In addition, water encourages aeration problems such as foaming and air entrainment. It also puts bearings at high risk when the machine is at rest. Once static etching/corrosion gets started, bearing failure is imminent.
Oil analysis provides a huge payback when deployed through a proper strategy. While an extremely valuable tool in today’s reliability programs, it is sometimes applied in an ad-hoc manner. This is a dangerous approach, as the program can quickly become quite costly due to overtesting or even show little value due to inadequate testing. Let’s take a look at both situations.
A recently visited paper mill had a rather robust oil analysis program. This program was further optimized by the corporate reliability manager. The maintenance manager had a positive feeling about the benefits of predictive technologies and was supportive of the oil analysis program. While this was all seemingly positive data, the drawback was that the manager decided he wanted all equipment to be incorporated in the oil analysis program, including small centrifugal pumps containing less than even a quart of oil.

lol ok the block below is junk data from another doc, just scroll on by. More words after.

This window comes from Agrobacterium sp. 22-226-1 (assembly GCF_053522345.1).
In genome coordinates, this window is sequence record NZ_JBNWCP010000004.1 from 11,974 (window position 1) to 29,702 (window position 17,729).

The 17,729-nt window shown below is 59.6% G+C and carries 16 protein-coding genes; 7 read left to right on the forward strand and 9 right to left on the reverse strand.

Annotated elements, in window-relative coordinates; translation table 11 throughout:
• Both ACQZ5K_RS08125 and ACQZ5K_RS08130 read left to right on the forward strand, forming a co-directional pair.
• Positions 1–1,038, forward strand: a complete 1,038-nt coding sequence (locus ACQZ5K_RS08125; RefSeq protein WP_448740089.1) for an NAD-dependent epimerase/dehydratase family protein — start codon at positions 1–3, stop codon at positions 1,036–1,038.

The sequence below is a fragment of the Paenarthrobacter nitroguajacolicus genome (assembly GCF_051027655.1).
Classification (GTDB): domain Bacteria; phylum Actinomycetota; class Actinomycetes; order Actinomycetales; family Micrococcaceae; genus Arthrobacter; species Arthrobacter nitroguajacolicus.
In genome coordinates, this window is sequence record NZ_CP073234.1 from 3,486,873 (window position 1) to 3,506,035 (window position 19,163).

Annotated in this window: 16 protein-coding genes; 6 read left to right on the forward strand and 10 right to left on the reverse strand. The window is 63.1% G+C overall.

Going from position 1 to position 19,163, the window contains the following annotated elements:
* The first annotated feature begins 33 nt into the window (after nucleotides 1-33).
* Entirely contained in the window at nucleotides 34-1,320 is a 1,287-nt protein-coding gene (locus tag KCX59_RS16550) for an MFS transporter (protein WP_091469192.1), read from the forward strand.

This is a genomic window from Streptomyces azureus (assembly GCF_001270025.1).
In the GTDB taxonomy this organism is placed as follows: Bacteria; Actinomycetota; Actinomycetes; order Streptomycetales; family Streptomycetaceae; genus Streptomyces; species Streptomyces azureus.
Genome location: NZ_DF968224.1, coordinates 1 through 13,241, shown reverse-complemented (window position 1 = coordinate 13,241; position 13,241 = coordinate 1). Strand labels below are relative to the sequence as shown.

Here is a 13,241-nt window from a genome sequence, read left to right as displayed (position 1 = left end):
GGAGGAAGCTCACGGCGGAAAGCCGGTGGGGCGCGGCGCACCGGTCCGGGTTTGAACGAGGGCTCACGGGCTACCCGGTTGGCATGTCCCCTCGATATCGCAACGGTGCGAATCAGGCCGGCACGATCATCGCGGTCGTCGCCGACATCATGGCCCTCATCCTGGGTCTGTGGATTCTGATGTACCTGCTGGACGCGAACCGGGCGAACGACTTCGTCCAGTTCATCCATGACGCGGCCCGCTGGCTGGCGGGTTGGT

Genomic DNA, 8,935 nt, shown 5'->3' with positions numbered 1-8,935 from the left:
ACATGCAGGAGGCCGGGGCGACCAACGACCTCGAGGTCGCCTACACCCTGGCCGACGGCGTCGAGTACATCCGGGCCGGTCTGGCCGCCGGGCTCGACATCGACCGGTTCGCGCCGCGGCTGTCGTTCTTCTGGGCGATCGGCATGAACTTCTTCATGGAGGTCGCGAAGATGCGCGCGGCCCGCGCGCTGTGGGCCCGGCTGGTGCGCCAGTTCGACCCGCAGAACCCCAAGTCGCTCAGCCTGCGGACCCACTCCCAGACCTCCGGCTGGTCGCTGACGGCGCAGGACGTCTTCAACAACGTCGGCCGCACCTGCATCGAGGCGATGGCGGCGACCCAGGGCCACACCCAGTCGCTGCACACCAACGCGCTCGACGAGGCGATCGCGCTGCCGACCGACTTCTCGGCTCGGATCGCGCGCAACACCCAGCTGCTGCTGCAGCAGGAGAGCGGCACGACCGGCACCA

Taking this approach would have meant that the mill would run hundreds of oil samples on at least a quarterly basis. Adding to this, when following proper sampling procedures, we understand that the sampling hardware must first be flushed. When sampling small reservoirs, such as those in small centrifugal pumps, following the flush portion and then sampling, a complete oil change would have occurred on every pump each quarter. Considering the increased lubricant consumption coupled with the additional cost of testing the oil samples, you can see how the overall costs would add up quickly.